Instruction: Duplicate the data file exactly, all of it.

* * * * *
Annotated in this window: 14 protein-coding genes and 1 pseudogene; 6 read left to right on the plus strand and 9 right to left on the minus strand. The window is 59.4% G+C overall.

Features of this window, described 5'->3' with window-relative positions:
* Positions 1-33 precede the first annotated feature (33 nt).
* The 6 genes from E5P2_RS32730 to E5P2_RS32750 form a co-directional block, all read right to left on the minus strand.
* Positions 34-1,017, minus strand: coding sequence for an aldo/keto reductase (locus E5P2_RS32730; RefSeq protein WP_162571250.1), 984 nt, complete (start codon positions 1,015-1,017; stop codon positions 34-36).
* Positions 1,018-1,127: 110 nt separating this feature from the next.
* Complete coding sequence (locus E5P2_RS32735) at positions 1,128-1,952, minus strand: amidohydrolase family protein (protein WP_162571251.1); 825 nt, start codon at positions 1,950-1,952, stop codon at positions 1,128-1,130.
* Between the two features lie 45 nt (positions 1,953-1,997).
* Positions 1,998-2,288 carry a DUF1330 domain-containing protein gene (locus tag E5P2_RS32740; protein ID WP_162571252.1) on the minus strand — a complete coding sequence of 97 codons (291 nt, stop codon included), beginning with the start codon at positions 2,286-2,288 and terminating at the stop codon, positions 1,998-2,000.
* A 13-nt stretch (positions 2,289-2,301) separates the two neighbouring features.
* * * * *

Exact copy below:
Annotated in this window: 14 protein-coding genes and 1 pseudogene; 6 read left to right on the plus strand and 9 right to left on the minus strand. The window is 59.4% G+C overall.

Features of this window, described 5'->3' with window-relative positions:
* Positions 1-33 precede the first annotated feature (33 nt).
* The 6 genes from E5P2_RS32730 to E5P2_RS32750 form a co-directional block, all read right to left on the minus strand.
* Positions 34-1,017, minus strand: coding sequence for an aldo/keto reductase (locus E5P2_RS32730; RefSeq protein WP_162571250.1), 984 nt, complete (start codon positions 1,015-1,017; stop codon positions 34-36).
* Positions 1,018-1,127: 110 nt separating this feature from the next.
* Complete coding sequence (locus E5P2_RS32735) at positions 1,128-1,952, minus strand: amidohydrolase family protein (protein WP_162571251.1); 825 nt, start codon at positions 1,950-1,952, stop codon at positions 1,128-1,130.
* Between the two features lie 45 nt (positions 1,953-1,997).
* Positions 1,998-2,288 carry a DUF1330 domain-containing protein gene (locus tag E5P2_RS32740; protein ID WP_162571252.1) on the minus strand — a complete coding sequence of 97 codons (291 nt, stop codon included), beginning with the start codon at positions 2,286-2,288 and terminating at the stop codon, positions 1,998-2,000.
* A 13-nt stretch (positions 2,289-2,301) separates the two neighbouring features.